posted on Jun, 10 2017 @ 09:23 PM
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originally posted by: glend
a reply to: LogicalGraphitti

But how do you define potental threat to society. If governments start arresting people on thought crimes you end up something akin to government given in Orwell's 1984.

If someone is caught committing a crime and a judge (during the arraignment) decides the person is a threat, they can lock them up without bail. Yes, innocent until proven guilty but the person can also be flight risk.



posted on Jun, 10 2017 @ 09:25 PM
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a reply to: Kalixi

The bracelets are suppose to send an alert to the authorities if they are tampered with. Thanks for the info Kalixi. Oz police arn't as backward as I presumed obviously.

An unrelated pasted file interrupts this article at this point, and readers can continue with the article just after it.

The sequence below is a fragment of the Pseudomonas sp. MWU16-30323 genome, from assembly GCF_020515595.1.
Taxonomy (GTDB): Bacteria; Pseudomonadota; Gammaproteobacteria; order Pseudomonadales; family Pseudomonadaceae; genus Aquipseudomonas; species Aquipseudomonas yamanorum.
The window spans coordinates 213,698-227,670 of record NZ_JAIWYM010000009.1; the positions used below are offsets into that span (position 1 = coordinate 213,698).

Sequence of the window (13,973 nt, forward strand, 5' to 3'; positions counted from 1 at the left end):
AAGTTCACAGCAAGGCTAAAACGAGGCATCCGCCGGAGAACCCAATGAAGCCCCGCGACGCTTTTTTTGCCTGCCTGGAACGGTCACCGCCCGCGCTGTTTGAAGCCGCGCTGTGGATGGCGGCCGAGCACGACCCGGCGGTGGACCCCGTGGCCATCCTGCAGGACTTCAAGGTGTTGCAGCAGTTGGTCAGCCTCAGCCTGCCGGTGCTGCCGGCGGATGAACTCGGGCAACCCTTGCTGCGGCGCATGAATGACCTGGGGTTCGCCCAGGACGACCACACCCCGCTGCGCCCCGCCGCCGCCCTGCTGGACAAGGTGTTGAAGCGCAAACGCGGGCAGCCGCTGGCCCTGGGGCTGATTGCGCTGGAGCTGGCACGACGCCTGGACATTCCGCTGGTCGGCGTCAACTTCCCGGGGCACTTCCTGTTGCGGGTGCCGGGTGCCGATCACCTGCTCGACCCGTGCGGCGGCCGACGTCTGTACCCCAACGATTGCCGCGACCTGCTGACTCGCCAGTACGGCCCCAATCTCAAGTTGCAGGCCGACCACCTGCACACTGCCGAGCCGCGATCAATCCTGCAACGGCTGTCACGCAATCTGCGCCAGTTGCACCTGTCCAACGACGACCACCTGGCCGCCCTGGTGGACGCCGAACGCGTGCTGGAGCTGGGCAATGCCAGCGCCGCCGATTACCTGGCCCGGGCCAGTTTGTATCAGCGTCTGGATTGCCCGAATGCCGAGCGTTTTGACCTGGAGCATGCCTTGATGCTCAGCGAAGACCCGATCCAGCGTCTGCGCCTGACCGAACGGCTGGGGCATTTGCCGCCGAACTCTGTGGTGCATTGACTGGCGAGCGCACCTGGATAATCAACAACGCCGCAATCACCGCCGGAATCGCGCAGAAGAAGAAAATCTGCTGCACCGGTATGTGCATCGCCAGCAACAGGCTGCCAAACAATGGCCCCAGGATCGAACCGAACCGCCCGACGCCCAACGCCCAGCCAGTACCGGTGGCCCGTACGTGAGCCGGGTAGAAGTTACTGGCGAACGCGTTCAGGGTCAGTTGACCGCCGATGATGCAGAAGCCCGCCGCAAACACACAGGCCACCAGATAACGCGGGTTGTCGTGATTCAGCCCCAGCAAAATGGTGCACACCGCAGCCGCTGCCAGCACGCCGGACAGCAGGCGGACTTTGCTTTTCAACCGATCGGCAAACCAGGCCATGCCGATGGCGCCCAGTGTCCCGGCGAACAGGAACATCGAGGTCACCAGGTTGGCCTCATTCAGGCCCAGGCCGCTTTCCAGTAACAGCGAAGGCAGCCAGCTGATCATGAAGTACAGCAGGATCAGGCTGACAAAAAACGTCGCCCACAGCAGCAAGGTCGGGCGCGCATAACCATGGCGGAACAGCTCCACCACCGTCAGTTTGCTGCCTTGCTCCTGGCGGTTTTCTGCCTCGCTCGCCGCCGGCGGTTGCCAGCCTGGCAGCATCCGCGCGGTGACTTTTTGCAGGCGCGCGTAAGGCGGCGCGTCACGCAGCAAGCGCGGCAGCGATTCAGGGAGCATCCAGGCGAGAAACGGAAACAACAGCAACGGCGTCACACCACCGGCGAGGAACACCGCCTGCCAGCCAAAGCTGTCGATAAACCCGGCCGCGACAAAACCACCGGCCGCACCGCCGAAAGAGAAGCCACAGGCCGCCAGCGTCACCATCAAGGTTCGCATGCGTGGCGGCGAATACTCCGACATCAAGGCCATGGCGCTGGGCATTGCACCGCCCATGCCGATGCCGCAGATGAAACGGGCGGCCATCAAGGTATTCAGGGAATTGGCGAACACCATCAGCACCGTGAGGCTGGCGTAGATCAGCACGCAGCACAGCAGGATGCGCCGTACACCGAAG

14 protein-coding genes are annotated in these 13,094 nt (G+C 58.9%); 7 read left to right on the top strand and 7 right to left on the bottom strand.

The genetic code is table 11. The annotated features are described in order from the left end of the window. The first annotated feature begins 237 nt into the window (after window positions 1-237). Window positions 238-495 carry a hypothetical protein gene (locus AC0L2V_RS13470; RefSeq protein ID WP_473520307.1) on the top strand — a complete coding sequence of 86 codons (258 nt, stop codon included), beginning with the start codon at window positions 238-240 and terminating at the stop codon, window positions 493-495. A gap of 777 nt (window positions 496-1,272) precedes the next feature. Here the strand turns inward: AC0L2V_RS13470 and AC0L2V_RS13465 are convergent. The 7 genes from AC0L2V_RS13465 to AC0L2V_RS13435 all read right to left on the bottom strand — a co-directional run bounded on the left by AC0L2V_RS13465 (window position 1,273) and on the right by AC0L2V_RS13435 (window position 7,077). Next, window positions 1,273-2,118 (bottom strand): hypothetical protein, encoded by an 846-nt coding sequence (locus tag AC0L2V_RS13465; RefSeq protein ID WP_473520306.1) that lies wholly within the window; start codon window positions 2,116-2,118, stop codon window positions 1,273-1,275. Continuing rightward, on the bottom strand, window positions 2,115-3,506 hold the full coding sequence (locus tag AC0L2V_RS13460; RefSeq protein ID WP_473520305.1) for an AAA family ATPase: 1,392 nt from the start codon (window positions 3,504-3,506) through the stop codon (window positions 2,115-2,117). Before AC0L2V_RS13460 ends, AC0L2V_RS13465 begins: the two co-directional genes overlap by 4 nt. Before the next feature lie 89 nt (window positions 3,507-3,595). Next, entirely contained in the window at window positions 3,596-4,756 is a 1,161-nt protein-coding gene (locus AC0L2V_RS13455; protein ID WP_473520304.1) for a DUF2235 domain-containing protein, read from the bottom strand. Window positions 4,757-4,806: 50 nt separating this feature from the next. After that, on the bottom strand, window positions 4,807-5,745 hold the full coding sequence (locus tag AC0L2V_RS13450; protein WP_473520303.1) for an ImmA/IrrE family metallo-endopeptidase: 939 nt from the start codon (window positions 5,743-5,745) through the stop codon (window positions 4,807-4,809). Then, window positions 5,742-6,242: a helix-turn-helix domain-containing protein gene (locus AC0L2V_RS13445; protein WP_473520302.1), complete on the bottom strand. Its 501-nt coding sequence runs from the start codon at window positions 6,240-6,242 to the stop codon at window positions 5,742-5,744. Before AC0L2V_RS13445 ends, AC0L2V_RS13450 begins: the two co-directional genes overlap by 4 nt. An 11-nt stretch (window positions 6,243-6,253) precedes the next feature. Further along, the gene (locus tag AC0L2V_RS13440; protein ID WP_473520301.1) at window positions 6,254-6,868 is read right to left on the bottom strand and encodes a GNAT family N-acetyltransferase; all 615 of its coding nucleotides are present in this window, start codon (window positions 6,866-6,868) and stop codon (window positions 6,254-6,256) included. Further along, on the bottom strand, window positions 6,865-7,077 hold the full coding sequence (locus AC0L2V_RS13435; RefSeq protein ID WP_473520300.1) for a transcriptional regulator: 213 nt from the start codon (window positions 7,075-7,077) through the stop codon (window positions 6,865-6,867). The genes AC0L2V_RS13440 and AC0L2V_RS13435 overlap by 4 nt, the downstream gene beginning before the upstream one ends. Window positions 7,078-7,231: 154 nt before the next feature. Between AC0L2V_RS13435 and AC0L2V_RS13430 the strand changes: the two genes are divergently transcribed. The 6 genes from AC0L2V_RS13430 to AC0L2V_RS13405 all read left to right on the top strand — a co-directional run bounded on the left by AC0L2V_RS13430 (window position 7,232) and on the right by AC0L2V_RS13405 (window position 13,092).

posted on Jun, 10 2017 @ 09:29 PM
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originally posted by: JoshuaCox
a reply to: LogicalGraphitti
In America they can keep you locked up for years with no trial, and then don't owe you a penny if you are found innocent. That can easily ruin your life..

Only in Guantanamo Bay. Otherwise a person can be held until trial.


Any law we allow to be implemented is inherently backed by deadly force.. so it should be treated as such..

Is an expired tag worth some ones life??

That's not a realistic comparison. There has to be some common sense applied along with the law.



posted on Jun, 10 2017 @ 09:30 PM
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originally posted by: TheConstruKctionofLight
a reply to: LogicalGraphitti

Thanks for this; being Australian you've made my day. Nothing wrong with refusing bail if there are known terrorist's links.